I am the Usability SIG Manager for the Washington, DC chapter of the STC (Society for Technical Communication). I wrote this review which was published in the October 2002 edition of the Usability Interface, the quarterly newsletter of the Usability SIG of the STC.Don?t be fooled by the somewhat unmemorable cover of Usability Testing and Research. Carol Barnum combines research findings with practitioner experience to produce probably the most comprehensive but concise resources on usability testing now available. This book is part of the Allyn & Bacon series in technical communication. Designed in part to fulfill the needs of students in a graduate-level class in usability, it is also a great resource for usability practitioners as a tool to update and upgrade their skills. The structure of this book should suit both neophytes and the experienced. Each chapter and its subsections are well structured with a logical progression from one section to the next. The table of contents is well organized and very readable so that a knowledgeable individual can scan to find those sections that are of most immediate interest. The index is likely to be a great reference tool as it was created by a professional usability tester, someone who should know what a reader is likely to need.Dr. Barnum, a usability consultant and professor to graduate usability students, draws upon nearly every prominent usability authority to build a comprehensive bible of usability testing. The author?s academic background is evident in the careful footnoting of every page and the detailed listing of scores of references at the end of each chapter. If there is an issue the reader wishes to further explore, the source is cited for ready access. The findings from top usability professionals are distilled to their essence and woven into comprehensive work on usability. The reader gains the primary benefit of hundreds of books, papers, and articles without having to filter though this sea of information. There is little if anything of importance that is left out of this 448-page book of concentrated wisdom and knowledge.The reader, whether a student or an experienced practitioner, gets the benefit of both analytic research and its practical application. Many examples of actual real-world, usability test plans, data, analysis, or summary reports are reprinted. These examples are great models for the practice of usability. This book has not just general how you might do something but also how it was actually done ? not just theory but actual practice.Anyone interested in the usability of hardware, software, computer games, Web sites ? any product that has a user interface ? will find a great wealth of information. The first chapter starts off defining usability and explaining usability testing models and theory. It also provides a methodology for cost justification and the basis to proselytiz for usability.In Chapter 2, the author should be commended for taking a holist

Complete guide to usability research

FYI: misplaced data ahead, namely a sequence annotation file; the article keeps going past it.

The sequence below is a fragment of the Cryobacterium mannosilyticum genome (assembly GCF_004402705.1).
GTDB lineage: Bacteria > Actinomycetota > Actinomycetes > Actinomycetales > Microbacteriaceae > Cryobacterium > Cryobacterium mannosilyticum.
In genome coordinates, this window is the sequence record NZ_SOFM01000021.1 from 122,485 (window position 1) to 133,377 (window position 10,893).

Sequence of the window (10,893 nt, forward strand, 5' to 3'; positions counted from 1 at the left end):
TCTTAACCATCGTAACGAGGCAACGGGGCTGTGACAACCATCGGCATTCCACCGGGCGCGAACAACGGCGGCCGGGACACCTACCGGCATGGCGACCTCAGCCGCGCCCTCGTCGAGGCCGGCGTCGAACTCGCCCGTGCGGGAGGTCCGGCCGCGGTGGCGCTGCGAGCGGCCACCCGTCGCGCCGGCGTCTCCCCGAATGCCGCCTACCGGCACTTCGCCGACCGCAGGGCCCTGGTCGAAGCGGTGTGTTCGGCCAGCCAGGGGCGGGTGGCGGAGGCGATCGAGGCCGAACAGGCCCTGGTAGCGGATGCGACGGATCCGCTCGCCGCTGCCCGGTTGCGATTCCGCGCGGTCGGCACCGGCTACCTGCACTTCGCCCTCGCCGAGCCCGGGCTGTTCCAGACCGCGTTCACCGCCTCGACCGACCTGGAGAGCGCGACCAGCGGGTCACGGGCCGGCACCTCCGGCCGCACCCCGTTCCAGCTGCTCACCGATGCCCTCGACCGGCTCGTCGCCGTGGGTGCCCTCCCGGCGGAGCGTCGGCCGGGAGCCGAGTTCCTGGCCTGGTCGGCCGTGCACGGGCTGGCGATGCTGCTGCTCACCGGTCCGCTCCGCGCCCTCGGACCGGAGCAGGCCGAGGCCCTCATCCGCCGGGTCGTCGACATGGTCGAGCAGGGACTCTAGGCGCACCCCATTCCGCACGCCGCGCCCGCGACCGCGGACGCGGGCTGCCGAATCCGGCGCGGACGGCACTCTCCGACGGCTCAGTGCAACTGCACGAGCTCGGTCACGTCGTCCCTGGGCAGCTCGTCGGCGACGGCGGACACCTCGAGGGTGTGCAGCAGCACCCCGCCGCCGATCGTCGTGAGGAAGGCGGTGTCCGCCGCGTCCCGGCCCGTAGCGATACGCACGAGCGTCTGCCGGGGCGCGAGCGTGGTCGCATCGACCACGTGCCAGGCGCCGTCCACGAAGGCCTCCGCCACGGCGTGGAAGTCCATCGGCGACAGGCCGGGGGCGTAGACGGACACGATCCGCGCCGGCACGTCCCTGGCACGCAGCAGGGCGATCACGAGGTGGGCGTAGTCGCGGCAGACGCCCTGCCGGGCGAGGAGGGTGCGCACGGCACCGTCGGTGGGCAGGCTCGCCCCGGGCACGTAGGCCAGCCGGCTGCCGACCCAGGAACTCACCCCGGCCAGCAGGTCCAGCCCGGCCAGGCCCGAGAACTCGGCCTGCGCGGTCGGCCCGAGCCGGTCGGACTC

As a Usability professional, I have the opportunity and obligation to keep current on the literature surrounding usability research. Usability Testing and Research not only meets those criteria, but also gives readers the opportunity to delve into and understand the usability testing process.Carol Barnum's book is at first a typical academic textbook that explains not only the principles of usability, but also the argument for usability and user-centered design. However, it is the presence of appendices at the end of most chapters that will help readers perform usability testing.The appendices are detailed copies of documents and protocols used in previous usability tests. The aforementioned principles and arguments would stand on their own merits, but the added appendices give context to the principles and arguments, thus giving the reader the opportunity to see the principles and prototypes in action.From my standpoint as a professional in the field, valid usability testing starts with careful, in-depth preparation. Usability Testing and Research handholds readers through this process, starting with objectives and ending with participant recruitment. This is a very important aspect of testing, as poor planning always equals poor results.Barnum devotes several pages of the book to a very overlooked aspect of usability testing: reporting the results. Besides the detailed attention given to writing the results in a formal report or a quick report (or roadrunner as the book explains), the book also explains how to present and prepare for an oral report. No matter how valid the test may be, without an accurate, to-the-point report that gives the audience what it needs, the test results and associated costs are wasted. Barnum even discusses visual aids and the importance of the highlight tape. This, of course, is paramount to the report's success, since seeing is believing.The book even contains a chapter devoted solely to Web usability that details common Web problems as well as insight into the Web's goal-driven users. Although research on the Web is constantly changing due to the experience level of the user base and innovative technology, the Web chapter offers an easy to understand benchmark for all usability professionals who evaluate the Web. All in all, Usability Testing and Research covers everything that an individual new to the field needs to know. It also contains practical advice and how-to that even seasoned usability professionals need to review from time to time.Ken KelloggManager - Usability Research